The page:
Treating mood swings in people with Alzheimer's
If a person suffers from Alzheimer's, mood swings are to be expected. However, there are ways to help a patient manage these symptoms. A few steps you can take:
People with Alzheimer's have to struggle constantly with forgetfulness and the strong emotions that come as a result. Difficult tasks, for example, such as those that involve multiple physical and mental efforts, are frequently the cause of mood swings. Instead of allowing the patient to suffer from frustration and agitation, it would be helpful to schedule these tasks during the time of day when the person is most calm and in a good mood.
For people who have Alzheimer's, having established routines can be very helpful. This will help eliminate confusion and predictability, two factors that often lead to mood swings. The more familiar the tasks are to the person, the easier they will be to perform.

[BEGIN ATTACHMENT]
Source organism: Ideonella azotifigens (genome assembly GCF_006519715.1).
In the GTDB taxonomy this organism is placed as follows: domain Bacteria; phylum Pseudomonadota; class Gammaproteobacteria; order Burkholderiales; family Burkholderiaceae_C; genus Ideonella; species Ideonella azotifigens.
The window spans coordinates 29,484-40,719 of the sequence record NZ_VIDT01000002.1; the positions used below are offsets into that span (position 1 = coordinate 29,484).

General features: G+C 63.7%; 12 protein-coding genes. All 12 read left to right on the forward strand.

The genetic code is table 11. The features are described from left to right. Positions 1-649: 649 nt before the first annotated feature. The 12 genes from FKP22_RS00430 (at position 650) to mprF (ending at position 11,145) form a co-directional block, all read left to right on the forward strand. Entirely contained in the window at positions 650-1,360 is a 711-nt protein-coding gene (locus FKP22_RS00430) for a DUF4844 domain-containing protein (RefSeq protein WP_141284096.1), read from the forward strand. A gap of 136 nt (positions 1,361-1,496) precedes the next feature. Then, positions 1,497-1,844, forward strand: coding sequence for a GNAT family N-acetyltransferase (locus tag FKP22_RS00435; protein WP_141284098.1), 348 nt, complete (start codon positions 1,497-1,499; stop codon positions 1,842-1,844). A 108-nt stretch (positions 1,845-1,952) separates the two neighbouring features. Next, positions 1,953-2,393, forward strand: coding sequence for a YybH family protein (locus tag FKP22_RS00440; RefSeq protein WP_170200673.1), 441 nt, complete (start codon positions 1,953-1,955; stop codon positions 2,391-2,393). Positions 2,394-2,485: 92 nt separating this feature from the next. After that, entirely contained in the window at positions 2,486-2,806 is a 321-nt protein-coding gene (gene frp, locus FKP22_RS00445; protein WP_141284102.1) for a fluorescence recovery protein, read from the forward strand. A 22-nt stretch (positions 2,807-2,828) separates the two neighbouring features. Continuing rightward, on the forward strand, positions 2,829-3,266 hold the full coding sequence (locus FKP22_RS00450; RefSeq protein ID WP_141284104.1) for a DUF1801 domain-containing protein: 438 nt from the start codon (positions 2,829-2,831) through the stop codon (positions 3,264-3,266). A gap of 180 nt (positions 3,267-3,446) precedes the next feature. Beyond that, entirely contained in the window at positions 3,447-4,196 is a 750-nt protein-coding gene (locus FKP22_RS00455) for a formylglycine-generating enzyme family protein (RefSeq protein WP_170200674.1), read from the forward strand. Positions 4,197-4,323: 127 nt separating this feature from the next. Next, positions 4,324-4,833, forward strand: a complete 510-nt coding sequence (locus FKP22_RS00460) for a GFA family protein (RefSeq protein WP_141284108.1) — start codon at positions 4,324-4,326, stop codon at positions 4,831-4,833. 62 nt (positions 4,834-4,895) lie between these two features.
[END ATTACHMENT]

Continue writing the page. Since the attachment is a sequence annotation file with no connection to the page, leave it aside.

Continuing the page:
The most basic functions in a person with Alzheimer's can decline steadily over time. Abilities can even change on a daily basis. Caregivers should allow flexibility into the routine and adapt new or other tasks and activities if necessary.
One of the causes of mood swings among those who have Alzheimer's is their struggle with the complexity of tasks or activities. It would help if tasks are simplified and choices are limited. Having too many choices can make it difficult for an Alzheimer's sufferer to decide. By reducing the number of things or actions a person has to choose from or perform, a patient wouldn’t have to think too hard or too long, which helps prevent feelings of agitation.